Zuma must ‘go back to Robben Island’Date Released: Sun, 8 April 2018 14:59 +0200
Former president Jacob Zuma must be jailed if convicted of corruption, ANC veteran Andrew Mlangeni has said.
“It doesn’t matter if it is the president; it doesn’t matter who it is. If Zuma is convicted of corruption, he must be sent to jail. Zuma must go back to Robben Island,” he said during an interview on Saturday.
“We are still on friendly terms. But I have told him, ‘sboshwa [prisoner], we are sending you back to jail wena’. He just laughs heheheh. We call each other sboshwa and I have told him we are sending him back to jail,” the 92-year-old said.
Mlangeni is chairperson of the ANC’s integrity committee.
On Friday night, Rhodes University conferred an honorary doctorate on him, the same day Zuma appeared in the Durban High Court on corruption charges.
The struggle stalwart and Rivonia trialist spent 26 years in jail, 10 of those alongside Zuma. In his acceptance speech at Rhodes, Mlangeni said corruption was the country’s biggest problem, a scourge crippling service delivery.
“Corruption has destroyed our economy. Some political leaders have become so corrupt they don’t care about improving the lives of people. They are busy lining their pockets. What a disgrace!”
In his interview, he said those convicted of corruption should be jailed and that the state should attach the assets they bought with the proceeds of their crimes.
Mlangeni was a member of the ANC’s armed wing, Umkhonto weSizwe, one of whose recruits was Zuma.
He blamed Zuma’s fall from grace on his association with the Guptas.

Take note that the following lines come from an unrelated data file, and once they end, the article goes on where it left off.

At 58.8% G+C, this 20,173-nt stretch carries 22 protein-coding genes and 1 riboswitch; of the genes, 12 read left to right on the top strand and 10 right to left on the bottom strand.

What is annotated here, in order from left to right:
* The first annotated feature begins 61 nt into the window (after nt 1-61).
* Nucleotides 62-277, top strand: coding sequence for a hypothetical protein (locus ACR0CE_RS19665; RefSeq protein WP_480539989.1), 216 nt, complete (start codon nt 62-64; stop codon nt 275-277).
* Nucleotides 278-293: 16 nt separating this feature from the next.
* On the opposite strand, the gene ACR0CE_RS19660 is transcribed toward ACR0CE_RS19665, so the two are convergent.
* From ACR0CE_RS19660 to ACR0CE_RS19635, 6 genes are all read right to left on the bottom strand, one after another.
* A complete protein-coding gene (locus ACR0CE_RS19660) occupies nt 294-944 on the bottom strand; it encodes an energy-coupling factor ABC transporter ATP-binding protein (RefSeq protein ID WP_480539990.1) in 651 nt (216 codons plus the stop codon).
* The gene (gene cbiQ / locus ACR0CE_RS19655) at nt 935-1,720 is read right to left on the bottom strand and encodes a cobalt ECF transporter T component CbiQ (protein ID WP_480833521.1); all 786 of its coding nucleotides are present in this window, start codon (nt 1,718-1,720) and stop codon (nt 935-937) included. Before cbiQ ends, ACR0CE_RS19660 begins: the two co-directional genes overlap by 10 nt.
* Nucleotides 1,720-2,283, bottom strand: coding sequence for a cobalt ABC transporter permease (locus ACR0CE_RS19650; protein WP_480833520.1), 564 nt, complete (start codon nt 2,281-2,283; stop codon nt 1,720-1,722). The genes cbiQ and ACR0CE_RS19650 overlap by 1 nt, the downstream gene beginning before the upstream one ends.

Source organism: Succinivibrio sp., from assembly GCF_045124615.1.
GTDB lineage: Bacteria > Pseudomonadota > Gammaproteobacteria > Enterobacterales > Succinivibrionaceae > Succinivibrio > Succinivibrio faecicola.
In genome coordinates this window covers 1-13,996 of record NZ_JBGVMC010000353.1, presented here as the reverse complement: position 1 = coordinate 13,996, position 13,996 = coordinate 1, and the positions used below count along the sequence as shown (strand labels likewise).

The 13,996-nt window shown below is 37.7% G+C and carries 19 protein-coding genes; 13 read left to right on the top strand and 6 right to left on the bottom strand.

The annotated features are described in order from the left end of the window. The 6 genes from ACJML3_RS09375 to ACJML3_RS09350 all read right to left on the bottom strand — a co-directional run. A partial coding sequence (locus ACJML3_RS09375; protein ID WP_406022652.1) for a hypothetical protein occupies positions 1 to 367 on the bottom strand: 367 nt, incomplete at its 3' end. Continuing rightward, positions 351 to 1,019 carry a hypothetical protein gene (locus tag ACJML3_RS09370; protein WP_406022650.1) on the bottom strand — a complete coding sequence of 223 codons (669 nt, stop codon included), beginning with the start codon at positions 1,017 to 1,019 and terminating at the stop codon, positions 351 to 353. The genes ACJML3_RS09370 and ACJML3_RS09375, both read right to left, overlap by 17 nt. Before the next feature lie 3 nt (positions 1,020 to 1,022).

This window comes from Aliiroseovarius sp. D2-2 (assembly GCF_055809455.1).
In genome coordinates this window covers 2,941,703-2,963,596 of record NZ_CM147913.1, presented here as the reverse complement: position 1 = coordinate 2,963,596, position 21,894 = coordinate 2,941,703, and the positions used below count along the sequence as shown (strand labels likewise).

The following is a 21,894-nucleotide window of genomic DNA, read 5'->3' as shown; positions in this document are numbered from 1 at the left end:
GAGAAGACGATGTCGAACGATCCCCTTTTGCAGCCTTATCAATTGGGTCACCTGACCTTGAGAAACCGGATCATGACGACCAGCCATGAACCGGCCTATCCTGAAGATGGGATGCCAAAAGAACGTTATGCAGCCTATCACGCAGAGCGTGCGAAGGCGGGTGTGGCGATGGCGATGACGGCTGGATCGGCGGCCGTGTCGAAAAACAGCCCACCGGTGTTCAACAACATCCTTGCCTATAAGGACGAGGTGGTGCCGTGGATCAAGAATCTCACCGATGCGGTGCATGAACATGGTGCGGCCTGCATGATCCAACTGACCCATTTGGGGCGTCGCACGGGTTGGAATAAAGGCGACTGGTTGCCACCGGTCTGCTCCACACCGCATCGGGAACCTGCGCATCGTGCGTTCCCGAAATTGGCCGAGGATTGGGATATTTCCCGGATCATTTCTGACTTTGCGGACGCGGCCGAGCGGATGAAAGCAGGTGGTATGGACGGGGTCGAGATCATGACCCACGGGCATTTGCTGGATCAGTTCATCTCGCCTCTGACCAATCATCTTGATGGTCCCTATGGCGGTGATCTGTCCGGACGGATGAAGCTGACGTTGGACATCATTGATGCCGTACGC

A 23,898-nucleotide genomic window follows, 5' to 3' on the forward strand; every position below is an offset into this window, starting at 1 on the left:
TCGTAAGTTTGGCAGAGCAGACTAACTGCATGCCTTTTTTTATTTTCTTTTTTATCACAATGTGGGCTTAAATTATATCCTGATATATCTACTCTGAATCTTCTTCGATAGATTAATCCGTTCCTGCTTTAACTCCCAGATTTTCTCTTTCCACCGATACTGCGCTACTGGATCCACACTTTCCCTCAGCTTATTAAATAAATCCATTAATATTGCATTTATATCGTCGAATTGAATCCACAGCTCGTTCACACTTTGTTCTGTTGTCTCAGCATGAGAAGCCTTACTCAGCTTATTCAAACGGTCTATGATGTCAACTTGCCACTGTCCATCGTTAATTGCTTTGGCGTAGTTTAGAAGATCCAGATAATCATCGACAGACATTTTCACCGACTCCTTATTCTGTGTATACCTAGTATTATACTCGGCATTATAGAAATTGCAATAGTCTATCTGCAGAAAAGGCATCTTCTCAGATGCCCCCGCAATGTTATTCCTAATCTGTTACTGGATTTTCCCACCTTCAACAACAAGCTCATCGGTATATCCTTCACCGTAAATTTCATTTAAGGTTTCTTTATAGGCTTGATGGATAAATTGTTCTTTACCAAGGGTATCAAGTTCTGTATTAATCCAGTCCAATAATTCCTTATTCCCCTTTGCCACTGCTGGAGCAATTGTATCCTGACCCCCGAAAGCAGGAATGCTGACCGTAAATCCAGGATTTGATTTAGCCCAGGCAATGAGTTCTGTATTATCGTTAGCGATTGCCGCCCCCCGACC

“Where have you ever seen something like that, where a Cabinet is appointed by some private people?” Mlangeni said in reference to allegations that Zuma allowed the Guptas to appoint Cabinet members who would be friendly to their business dealings.
He said the integrity committee had summoned Zuma and “spoke to him nicely” about the state capture allegations and asked him to step down. But he refused, saying Western powers were behind efforts to oust him.
“We did not accept that. It was nonsense.”
Mlangeni said he supported the ANC national executive committee’s decision that those who show their support for Zuma during his court appearances should do so as individuals and not as ANC structures, and that they should not wear the party’s colours.
“Zuma was not charged with assisting the ANC or the government,” he said.
He paid glowing tribute to the late ANC Women’s League president and struggle stalwart Winnie Madikizela-Mandela. She was instrumental in raising money to enable many political prisoners to study during their incarceration.
Mlangeni went to prison without matric, but emerged with two degrees. He said he was grateful to Rhodes University for conferring the degree on him. – Mukurukuru Media